Degenerative features such as neuronal, glial, synaptic and axonal loss have been identified in neocortical and other grey matter structures in patients with multiple sclerosis, but mechanisms for neurodegeneration are unclear. Cortical demyelinating lesions are a potential cause of this degeneration but the pathological and clinical significance of these lesions is uncertain, as they remain difficult to identify and study in vivo. In this study we aimed to describe and quantify cellular and subcellular pathology in the cortex of MOG-induced marmoset experimental autoimmune encephalomyelitis using quantitative immunohistochemical methods.
We found evidence of diffuse axonal damage occurring throughout cortical grey matter with evidence for synaptic loss and gliosis and a 13.6% decrease in neuronal size and occurring in deep cortical layers. Evidence of additional axonal damage and a 29.6–36.5% loss of oligodendrocytes was found in demyelinated cortical lesions. Leucocortical lesions also showed neuronal loss of 22.2% and a 15.8% increase in oligodendrocyte size.
The marmoset EAE model therefore shows both focal and generalised neurodegeneration. The generalised changes cannot be directly related to focal lesions, suggesting that they either are a consequence of diffusible inflammatory factors or secondary to remote lesions acting through trans-synaptic or retrograde degeneration.
multiple sclerosis; cortex; inflammation; neurodegeneration; experimental autoimmune encephalomyelitis; marmoset; Callithrix jacchus; immunohistochemistry; demyelination; myelin oligodendrocyte glycoprotein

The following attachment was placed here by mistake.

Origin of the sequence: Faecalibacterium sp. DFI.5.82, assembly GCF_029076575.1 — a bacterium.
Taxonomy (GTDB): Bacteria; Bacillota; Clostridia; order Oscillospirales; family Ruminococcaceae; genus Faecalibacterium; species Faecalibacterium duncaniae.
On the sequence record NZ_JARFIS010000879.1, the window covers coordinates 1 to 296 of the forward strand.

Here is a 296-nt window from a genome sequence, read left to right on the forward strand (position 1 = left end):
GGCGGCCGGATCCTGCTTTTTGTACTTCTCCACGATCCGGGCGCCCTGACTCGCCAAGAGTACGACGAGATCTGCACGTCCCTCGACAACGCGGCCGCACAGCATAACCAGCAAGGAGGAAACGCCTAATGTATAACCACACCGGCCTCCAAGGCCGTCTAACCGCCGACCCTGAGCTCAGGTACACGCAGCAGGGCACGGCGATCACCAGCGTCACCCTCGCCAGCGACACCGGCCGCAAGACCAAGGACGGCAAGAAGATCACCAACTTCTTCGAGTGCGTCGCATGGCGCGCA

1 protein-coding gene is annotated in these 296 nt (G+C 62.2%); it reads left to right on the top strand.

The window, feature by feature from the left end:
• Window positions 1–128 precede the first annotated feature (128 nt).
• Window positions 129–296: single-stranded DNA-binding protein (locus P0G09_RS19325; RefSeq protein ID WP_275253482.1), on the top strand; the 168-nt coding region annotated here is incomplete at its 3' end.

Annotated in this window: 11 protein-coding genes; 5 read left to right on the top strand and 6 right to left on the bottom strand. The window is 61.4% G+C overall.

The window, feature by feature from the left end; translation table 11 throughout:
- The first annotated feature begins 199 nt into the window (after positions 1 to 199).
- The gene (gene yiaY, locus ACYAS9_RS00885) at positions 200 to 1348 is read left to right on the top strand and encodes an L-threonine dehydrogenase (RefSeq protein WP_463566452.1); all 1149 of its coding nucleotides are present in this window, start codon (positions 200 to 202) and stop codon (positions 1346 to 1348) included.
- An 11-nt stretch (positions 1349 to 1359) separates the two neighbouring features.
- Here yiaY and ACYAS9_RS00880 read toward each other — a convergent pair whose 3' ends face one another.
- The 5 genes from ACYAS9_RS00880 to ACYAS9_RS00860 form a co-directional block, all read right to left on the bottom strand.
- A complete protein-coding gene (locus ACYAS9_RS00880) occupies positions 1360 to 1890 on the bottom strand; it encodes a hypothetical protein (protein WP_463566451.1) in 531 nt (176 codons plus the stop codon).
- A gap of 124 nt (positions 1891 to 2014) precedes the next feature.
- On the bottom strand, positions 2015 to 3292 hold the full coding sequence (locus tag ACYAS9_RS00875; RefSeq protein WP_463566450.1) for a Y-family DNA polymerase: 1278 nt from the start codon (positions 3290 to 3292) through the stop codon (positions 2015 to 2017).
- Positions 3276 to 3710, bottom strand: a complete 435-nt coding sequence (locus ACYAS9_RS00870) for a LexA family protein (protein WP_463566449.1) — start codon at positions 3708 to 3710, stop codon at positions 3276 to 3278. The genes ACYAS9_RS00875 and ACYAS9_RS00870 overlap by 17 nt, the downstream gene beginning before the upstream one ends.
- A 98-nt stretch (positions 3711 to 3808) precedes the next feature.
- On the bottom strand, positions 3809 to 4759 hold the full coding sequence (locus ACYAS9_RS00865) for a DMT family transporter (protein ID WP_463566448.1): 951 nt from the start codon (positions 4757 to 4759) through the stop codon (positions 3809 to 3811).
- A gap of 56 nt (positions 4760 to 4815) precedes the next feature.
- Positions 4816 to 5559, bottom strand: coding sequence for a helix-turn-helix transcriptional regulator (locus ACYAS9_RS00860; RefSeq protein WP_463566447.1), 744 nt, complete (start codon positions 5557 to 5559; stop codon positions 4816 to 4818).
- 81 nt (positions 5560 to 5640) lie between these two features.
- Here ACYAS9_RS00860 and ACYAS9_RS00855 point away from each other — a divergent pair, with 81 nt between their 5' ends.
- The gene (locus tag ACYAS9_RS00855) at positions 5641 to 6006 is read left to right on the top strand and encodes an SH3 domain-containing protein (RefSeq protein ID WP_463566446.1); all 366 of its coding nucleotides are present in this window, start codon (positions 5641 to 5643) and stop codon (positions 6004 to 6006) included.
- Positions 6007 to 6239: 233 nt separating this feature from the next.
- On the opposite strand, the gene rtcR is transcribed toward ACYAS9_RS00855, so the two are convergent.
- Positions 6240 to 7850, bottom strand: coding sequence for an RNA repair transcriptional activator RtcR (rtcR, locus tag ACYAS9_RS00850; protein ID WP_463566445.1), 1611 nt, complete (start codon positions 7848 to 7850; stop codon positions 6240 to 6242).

A model of glial–neuronal interactions is proposed that could be explanatory for the demyelination identified in brains with schizophrenia. It is based on two hypotheses: (1) that glia–neuron systems are functionally viable and important for normal brain function, and (2) that disruption of this postulated function disturbs the glial categorization function, as shown by formal analysis. According to this model, in schizophrenia receptors on astrocytes in glial–neuronal synaptic units are not functional, loosing their modulatory influence on synaptic neurotransmission. Hence, an unconstrained neurotransmission flux occurs that hyperactivates the axon and floods the cognate receptors of neurotransmitters on oligodendrocytes. The excess of neurotransmitters may have a toxic effect on oligodendrocytes and myelin, causing demyelination. In parallel, an increasing impairment of axons may disconnect neuronal networks. It is formally shown how oligodendrocytes normally categorize axonic information processing via their processes. Demyelination decomposes the oligodendrocyte–axonic system making it incapable to generate categories of information. This incoherence may be responsible for symptoms of disorganization in schizophrenia, such as thought disorder, inappropriate affect and incommunicable motor behavior. In parallel, the loss of oligodendrocytes affects gap junctions in the panglial syncytium, presumably responsible for memory impairment in schizophrenia.